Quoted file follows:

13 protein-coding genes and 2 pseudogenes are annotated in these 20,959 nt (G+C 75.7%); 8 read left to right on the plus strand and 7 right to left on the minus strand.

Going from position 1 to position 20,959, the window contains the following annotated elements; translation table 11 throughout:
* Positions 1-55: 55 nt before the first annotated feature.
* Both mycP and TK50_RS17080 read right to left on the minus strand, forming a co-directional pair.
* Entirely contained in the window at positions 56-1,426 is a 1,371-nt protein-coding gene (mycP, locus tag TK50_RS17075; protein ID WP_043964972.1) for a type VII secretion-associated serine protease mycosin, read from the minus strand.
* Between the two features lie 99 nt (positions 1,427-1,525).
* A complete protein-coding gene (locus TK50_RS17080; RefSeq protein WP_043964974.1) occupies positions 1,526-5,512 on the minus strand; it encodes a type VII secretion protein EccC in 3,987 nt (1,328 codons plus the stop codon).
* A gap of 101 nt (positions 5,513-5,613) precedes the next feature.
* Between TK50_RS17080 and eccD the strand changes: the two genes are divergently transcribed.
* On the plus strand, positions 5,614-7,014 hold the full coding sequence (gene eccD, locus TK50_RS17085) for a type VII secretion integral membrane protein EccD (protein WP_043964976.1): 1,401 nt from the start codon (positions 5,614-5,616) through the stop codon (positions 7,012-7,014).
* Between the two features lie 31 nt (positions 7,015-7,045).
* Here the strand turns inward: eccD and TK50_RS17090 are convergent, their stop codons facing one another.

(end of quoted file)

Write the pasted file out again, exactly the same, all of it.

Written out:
13 protein-coding genes and 2 pseudogenes are annotated in these 20,959 nt (G+C 75.7%); 8 read left to right on the plus strand and 7 right to left on the minus strand.

Going from position 1 to position 20,959, the window contains the following annotated elements; translation table 11 throughout:
* Positions 1-55: 55 nt before the first annotated feature.
* Both mycP and TK50_RS17080 read right to left on the minus strand, forming a co-directional pair.
* Entirely contained in the window at positions 56-1,426 is a 1,371-nt protein-coding gene (mycP, locus tag TK50_RS17075; protein ID WP_043964972.1) for a type VII secretion-associated serine protease mycosin, read from the minus strand.
* Between the two features lie 99 nt (positions 1,427-1,525).
* A complete protein-coding gene (locus TK50_RS17080; RefSeq protein WP_043964974.1) occupies positions 1,526-5,512 on the minus strand; it encodes a type VII secretion protein EccC in 3,987 nt (1,328 codons plus the stop codon).
* A gap of 101 nt (positions 5,513-5,613) precedes the next feature.
* Between TK50_RS17080 and eccD the strand changes: the two genes are divergently transcribed.
* On the plus strand, positions 5,614-7,014 hold the full coding sequence (gene eccD, locus TK50_RS17085) for a type VII secretion integral membrane protein EccD (protein WP_043964976.1): 1,401 nt from the start codon (positions 5,614-5,616) through the stop codon (positions 7,012-7,014).
* Between the two features lie 31 nt (positions 7,015-7,045).
* Here the strand turns inward: eccD and TK50_RS17090 are convergent, their stop codons facing one another.